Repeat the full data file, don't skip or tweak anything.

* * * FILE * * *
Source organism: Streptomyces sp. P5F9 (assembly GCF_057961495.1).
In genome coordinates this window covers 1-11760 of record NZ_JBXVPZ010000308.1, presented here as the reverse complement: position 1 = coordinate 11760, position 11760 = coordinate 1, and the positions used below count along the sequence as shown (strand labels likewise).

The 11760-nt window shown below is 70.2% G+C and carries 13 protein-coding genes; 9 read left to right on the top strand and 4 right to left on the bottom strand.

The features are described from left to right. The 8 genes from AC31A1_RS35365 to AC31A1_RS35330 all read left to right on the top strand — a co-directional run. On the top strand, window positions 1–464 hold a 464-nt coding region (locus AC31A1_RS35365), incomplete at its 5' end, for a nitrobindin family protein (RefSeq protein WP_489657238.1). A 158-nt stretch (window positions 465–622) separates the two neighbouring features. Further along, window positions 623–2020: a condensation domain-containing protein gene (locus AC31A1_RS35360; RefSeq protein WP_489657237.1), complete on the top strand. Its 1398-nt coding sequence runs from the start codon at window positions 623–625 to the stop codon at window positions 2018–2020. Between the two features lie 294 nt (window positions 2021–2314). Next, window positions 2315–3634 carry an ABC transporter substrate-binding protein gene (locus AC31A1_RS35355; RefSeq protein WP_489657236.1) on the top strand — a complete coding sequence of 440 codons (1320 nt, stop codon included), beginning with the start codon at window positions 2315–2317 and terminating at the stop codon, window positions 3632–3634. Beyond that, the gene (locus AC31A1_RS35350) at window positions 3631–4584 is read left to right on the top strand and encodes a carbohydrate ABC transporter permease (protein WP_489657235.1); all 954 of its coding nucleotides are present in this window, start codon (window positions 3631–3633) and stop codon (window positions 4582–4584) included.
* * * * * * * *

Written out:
Source organism: Streptomyces sp. P5F9 (assembly GCF_057961495.1).
In genome coordinates this window covers 1-11760 of record NZ_JBXVPZ010000308.1, presented here as the reverse complement: position 1 = coordinate 11760, position 11760 = coordinate 1, and the positions used below count along the sequence as shown (strand labels likewise).

The 11760-nt window shown below is 70.2% G+C and carries 13 protein-coding genes; 9 read left to right on the top strand and 4 right to left on the bottom strand.

The features are described from left to right. The 8 genes from AC31A1_RS35365 to AC31A1_RS35330 all read left to right on the top strand — a co-directional run. On the top strand, window positions 1–464 hold a 464-nt coding region (locus AC31A1_RS35365), incomplete at its 5' end, for a nitrobindin family protein (RefSeq protein WP_489657238.1). A 158-nt stretch (window positions 465–622) separates the two neighbouring features. Further along, window positions 623–2020: a condensation domain-containing protein gene (locus AC31A1_RS35360; RefSeq protein WP_489657237.1), complete on the top strand. Its 1398-nt coding sequence runs from the start codon at window positions 623–625 to the stop codon at window positions 2018–2020. Between the two features lie 294 nt (window positions 2021–2314). Next, window positions 2315–3634 carry an ABC transporter substrate-binding protein gene (locus AC31A1_RS35355; RefSeq protein WP_489657236.1) on the top strand — a complete coding sequence of 440 codons (1320 nt, stop codon included), beginning with the start codon at window positions 2315–2317 and terminating at the stop codon, window positions 3632–3634. Beyond that, the gene (locus AC31A1_RS35350) at window positions 3631–4584 is read left to right on the top strand and encodes a carbohydrate ABC transporter permease (protein WP_489657235.1); all 954 of its coding nucleotides are present in this window, start codon (window positions 3631–3633) and stop codon (window positions 4582–4584) included.